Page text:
Racquet, Charles da “Fantaisie”, Marie-Louise Girod (orgue du Prytanée Militaire), registrazione in studio, analogica, Grand Orgue historique del Prytanée Militaire di La Flèche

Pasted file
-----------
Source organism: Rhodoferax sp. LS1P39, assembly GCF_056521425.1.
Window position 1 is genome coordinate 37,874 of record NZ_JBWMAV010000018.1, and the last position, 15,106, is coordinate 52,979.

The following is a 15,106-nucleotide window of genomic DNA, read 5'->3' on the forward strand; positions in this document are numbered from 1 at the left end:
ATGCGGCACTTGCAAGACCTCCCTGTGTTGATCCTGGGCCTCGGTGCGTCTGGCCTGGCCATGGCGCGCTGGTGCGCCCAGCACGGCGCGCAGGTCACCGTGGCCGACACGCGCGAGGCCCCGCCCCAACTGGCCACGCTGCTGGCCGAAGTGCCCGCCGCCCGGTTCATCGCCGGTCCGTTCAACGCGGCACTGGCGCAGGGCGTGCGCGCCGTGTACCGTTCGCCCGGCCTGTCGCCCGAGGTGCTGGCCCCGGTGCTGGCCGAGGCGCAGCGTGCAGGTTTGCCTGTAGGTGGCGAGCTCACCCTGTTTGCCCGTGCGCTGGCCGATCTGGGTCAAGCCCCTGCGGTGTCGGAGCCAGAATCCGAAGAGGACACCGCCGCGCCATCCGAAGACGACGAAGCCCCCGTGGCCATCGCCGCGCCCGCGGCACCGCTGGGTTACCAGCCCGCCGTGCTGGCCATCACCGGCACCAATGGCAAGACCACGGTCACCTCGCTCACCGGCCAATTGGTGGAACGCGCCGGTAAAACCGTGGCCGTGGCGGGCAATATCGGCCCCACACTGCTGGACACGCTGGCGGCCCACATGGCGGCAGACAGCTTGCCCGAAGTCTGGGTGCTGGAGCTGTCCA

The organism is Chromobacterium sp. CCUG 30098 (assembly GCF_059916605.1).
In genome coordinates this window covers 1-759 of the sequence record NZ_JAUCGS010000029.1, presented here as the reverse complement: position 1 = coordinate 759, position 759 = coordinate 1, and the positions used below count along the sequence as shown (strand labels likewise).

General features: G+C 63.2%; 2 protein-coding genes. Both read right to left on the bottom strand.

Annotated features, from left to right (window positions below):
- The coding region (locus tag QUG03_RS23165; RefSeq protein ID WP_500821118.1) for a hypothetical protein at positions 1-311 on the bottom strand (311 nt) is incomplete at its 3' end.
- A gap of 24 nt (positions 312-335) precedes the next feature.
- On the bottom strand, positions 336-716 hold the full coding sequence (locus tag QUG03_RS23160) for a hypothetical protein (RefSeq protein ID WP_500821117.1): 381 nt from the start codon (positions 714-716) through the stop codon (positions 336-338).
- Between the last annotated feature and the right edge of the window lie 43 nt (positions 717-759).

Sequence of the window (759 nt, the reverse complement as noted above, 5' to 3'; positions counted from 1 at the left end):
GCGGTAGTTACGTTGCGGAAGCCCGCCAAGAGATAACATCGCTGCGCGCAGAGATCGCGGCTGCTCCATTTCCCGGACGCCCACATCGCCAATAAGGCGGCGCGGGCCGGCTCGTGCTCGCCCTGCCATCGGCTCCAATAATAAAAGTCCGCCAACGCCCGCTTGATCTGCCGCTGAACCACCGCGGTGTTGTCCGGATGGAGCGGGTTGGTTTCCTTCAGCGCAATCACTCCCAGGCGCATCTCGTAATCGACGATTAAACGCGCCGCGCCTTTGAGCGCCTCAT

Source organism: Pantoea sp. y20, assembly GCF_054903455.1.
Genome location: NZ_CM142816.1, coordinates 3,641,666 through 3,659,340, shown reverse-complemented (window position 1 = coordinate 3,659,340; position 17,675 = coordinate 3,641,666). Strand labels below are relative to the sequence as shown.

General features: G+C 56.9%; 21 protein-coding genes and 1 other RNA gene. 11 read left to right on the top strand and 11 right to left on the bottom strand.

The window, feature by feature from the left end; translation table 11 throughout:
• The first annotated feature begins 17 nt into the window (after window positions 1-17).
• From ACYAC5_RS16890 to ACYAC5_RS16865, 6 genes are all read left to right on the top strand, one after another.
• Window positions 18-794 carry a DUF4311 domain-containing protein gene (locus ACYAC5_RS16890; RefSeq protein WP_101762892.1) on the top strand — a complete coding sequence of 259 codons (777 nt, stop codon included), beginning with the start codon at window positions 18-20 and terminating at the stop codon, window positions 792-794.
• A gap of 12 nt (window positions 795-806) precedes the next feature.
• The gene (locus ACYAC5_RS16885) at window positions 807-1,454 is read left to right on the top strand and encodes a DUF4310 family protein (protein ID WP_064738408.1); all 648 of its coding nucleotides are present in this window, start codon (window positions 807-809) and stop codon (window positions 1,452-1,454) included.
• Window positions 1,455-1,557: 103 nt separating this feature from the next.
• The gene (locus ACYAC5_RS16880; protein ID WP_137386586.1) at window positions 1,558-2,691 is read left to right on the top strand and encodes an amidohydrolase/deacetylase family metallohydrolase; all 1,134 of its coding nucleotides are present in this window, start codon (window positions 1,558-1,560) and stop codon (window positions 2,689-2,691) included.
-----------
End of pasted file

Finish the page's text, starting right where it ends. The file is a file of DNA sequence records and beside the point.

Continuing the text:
Charles Racquet (1597–1664) was a French organist and composer, best known for his monumental organ Fantaisie.He came from a large family of Parisian organists and himself was appointed organist of Notre Dame de Paris at an early age, in 1618. He held the post until shortly before his death and was succeeded by another member of the Racquet family. He also served as musician to Marie de' Medici (a post that his father Balthazar occupied earlier) and to Anne d'Autriche, the Queen Mother. Racquet was very highly regarded by his contemporaries: his pupils included the famous lutenist Denis Gaultier (who wrote a tombeau on his teacher's death), Jesuit scholar Marin Mersenne was a close friend of his. In the 18th century writer Jean-Benjamin La Borde named Racquet "the best organist of his time."Of Racquet's music only a single organ fantaisie and 12 duos on psalm verses survive, in Mersenne's Traité de l'harmonie universelle (1636). The fantasia, written upon Mersenne's request to "show what could be done at the organ", is one of the most famous pieces of the French organ school. It is inspired by Dutch music, particularly that of Sweelinck: a single theme is developed through several sections, most of them imitative. The layout is as follows: Section 1: traditional imitative counterpoint with several countersubjects Section 2: imitative counterpoint on an ornamented version of the subject, with faster counterpoints Section 3: subject in augmentation, stated once in each voice Section 4: a bicinium duplici contrapuncto, a two-voice section in which the subject in its original form is combined with sixteenth-note figures in the other voice Section 5: a toccata above a pedal pointRacquet's Fantaisie is a unique piece in the entire French keyboard repertory; nothing like it was ever written again in France.